An Investigation of Recent Changes in Going Concern Reporting Decisions Among Big N and Non-Big N Auditors

32 Pages Posted: 9 Jan 2008 Last revised: 2 Apr 2013

See all articles by Linda A. Myers

Linda A. Myers

University of Tennessee, Haslam College of Business, Accounting and Information Management

Jaime J. Schmidt

University of Texas at Austin

Michael S. Wilkins

University of Kansas

Date Written: January 1, 2013

Abstract

Corporate accounting failures and regulatory proceedings that led to the enactment of the Sarbanes-Oxley Act of 2002 (SOX) increased the scrutiny of auditors. We investigate whether these events resulted in a change in auditor behavior with respect to going concern reporting. Generally speaking, we find that non-Big N auditors became more conservative while Big N auditors became more accurate. Specifically, non-Big N auditors issued more going concern opinions to both failing and non-failing clients post-2001, reducing their Type II misclassifications at the expense of increased Type I misclassifications. However, Big N auditors decreased their Type I misclassifications with no corresponding increase in Type II misclassifications. Thus, our findings suggest that increased auditor scrutiny resulted in performance improvements in the area of going concern reporting primarily for larger auditors. For smaller auditors, improved going concern accuracy for subsequently bankrupt clients came at the cost of more going concern opinions being issued to subsequently non-failing clients.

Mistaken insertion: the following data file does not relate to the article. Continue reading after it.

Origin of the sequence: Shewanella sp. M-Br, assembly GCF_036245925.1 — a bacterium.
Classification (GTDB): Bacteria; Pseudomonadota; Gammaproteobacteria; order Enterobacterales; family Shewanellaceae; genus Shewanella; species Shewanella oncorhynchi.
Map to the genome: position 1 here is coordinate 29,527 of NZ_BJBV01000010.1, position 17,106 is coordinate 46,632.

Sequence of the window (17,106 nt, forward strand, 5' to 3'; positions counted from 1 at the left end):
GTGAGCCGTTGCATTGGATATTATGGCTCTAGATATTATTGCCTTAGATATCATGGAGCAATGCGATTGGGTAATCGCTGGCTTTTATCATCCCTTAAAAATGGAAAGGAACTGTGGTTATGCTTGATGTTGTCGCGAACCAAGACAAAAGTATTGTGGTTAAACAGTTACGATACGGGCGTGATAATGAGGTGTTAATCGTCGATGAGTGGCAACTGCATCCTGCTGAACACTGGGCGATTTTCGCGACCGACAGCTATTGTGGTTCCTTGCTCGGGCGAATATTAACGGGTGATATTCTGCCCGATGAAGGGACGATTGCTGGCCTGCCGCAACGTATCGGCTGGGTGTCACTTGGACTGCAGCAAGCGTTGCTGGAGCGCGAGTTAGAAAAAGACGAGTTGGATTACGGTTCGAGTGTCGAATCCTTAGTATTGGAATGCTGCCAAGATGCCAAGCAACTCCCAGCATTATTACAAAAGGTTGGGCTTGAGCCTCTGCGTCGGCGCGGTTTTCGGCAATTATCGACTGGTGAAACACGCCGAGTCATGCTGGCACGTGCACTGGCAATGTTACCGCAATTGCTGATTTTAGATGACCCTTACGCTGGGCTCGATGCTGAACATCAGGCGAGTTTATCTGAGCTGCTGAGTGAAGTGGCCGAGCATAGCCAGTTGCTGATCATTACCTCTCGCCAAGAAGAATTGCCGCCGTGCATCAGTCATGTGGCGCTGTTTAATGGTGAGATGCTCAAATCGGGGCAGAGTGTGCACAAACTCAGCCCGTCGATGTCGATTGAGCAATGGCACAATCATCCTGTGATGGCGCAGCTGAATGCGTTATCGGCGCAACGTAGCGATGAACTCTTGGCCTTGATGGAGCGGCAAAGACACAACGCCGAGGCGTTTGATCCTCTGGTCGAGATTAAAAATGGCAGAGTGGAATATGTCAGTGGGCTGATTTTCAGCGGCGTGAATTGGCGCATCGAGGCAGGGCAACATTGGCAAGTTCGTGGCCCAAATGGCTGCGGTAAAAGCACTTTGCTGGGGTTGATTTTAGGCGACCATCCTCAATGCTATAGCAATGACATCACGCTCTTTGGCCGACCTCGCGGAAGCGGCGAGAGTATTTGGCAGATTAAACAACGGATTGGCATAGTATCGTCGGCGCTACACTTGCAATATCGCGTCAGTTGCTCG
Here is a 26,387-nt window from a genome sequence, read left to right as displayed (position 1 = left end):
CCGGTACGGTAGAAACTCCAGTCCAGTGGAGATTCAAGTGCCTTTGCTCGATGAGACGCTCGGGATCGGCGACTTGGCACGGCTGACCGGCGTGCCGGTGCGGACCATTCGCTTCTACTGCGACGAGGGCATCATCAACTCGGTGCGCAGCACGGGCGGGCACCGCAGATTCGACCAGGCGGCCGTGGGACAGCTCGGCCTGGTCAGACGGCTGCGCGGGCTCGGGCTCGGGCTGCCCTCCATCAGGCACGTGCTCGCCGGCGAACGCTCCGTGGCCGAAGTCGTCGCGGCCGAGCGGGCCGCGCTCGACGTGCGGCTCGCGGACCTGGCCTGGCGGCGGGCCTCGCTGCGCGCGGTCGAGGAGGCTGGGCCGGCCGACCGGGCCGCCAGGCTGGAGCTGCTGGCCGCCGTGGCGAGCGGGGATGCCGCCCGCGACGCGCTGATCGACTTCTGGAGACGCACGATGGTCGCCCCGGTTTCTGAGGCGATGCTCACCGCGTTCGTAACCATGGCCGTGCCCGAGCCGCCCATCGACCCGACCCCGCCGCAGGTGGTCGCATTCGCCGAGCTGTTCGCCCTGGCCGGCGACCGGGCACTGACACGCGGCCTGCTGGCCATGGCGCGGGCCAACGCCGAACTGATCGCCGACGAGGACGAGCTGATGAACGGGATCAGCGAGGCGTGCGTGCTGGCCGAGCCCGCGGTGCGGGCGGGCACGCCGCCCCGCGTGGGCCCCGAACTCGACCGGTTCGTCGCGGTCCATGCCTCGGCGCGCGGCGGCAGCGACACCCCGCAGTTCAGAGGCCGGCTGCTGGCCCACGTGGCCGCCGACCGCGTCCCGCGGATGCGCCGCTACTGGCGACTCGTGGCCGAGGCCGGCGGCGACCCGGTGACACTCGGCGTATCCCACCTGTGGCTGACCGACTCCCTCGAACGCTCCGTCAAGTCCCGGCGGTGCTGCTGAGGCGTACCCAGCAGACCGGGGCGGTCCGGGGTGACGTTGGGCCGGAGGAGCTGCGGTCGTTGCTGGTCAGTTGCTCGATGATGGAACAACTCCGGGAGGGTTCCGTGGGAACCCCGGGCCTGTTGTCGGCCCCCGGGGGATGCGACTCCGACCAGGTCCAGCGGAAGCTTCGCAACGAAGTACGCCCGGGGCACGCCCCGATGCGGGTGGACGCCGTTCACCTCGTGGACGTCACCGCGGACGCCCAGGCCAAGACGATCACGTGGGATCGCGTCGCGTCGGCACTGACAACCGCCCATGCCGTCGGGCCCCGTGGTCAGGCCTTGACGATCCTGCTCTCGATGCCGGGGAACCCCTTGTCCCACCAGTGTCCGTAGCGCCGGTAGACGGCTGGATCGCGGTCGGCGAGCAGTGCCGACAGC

Keywords: going concern audit opinions, Type I and Type II misclassifications, auditor conservatism, auditor type, Big N auditors

JEL Classification: M49, G18, G33, G34, G38, M42, M48

Suggested Citation

Myers, Linda A. and Schmidt, Jaime J. and Wilkins, Michael S., An Investigation of Recent Changes in Going Concern Reporting Decisions Among Big N and Non-Big N Auditors (January 1, 2013). Review of Quantitative Finance and Accounting, 2013. Available at SSRN: https://ssrn.com/abstract=1411316 or http://dx.doi.org/10.2139/ssrn.1411316

Linda A. Myers (Contact Author)

University of Tennessee, Haslam College of Business, Accounting and Information Management ( email )

Knoxville, TN
United States

Jaime J. Schmidt

University of Texas at Austin ( email )

Austin, TX 78712
United States

Michael S. Wilkins

University of Kansas ( email )

Capitol Federal Hall
1654 Naismith Dr.
Lawrence, KS 66045
United States

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